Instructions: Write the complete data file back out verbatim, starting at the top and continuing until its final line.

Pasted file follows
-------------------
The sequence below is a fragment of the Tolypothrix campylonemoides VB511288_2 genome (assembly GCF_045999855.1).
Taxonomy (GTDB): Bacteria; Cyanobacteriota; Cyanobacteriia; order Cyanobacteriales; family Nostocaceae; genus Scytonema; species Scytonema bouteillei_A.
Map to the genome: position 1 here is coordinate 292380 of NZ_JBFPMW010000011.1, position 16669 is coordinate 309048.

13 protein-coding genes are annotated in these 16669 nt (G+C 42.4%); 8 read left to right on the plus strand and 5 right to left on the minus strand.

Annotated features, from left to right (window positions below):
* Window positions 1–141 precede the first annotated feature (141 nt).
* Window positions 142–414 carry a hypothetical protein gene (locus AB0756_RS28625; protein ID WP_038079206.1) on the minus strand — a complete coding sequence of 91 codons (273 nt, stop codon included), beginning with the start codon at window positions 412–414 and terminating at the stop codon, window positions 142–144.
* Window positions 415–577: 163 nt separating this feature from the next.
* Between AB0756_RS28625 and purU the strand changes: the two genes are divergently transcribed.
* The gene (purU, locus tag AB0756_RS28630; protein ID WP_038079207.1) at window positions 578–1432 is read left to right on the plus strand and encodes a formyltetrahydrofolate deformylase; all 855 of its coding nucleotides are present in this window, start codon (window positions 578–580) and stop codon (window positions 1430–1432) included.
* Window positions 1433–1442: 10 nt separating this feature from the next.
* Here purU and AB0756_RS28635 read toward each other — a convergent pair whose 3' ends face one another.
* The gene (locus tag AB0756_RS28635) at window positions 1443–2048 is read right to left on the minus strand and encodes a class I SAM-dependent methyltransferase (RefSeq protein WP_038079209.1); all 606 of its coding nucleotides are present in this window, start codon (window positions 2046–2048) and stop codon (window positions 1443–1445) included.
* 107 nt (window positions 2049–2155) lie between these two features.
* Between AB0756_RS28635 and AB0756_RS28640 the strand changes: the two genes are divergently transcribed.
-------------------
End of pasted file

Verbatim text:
The sequence below is a fragment of the Tolypothrix campylonemoides VB511288_2 genome (assembly GCF_045999855.1).
Taxonomy (GTDB): Bacteria; Cyanobacteriota; Cyanobacteriia; order Cyanobacteriales; family Nostocaceae; genus Scytonema; species Scytonema bouteillei_A.
Map to the genome: position 1 here is coordinate 292380 of NZ_JBFPMW010000011.1, position 16669 is coordinate 309048.

13 protein-coding genes are annotated in these 16669 nt (G+C 42.4%); 8 read left to right on the plus strand and 5 right to left on the minus strand.

Annotated features, from left to right (window positions below):
* Window positions 1–141 precede the first annotated feature (141 nt).
* Window positions 142–414 carry a hypothetical protein gene (locus AB0756_RS28625; protein ID WP_038079206.1) on the minus strand — a complete coding sequence of 91 codons (273 nt, stop codon included), beginning with the start codon at window positions 412–414 and terminating at the stop codon, window positions 142–144.
* Window positions 415–577: 163 nt separating this feature from the next.
* Between AB0756_RS28625 and purU the strand changes: the two genes are divergently transcribed.
* The gene (purU, locus tag AB0756_RS28630; protein ID WP_038079207.1) at window positions 578–1432 is read left to right on the plus strand and encodes a formyltetrahydrofolate deformylase; all 855 of its coding nucleotides are present in this window, start codon (window positions 578–580) and stop codon (window positions 1430–1432) included.
* Window positions 1433–1442: 10 nt separating this feature from the next.
* Here purU and AB0756_RS28635 read toward each other — a convergent pair whose 3' ends face one another.
* The gene (locus tag AB0756_RS28635) at window positions 1443–2048 is read right to left on the minus strand and encodes a class I SAM-dependent methyltransferase (RefSeq protein WP_038079209.1); all 606 of its coding nucleotides are present in this window, start codon (window positions 2046–2048) and stop codon (window positions 1443–1445) included.
* 107 nt (window positions 2049–2155) lie between these two features.
* Between AB0756_RS28635 and AB0756_RS28640 the strand changes: the two genes are divergently transcribed.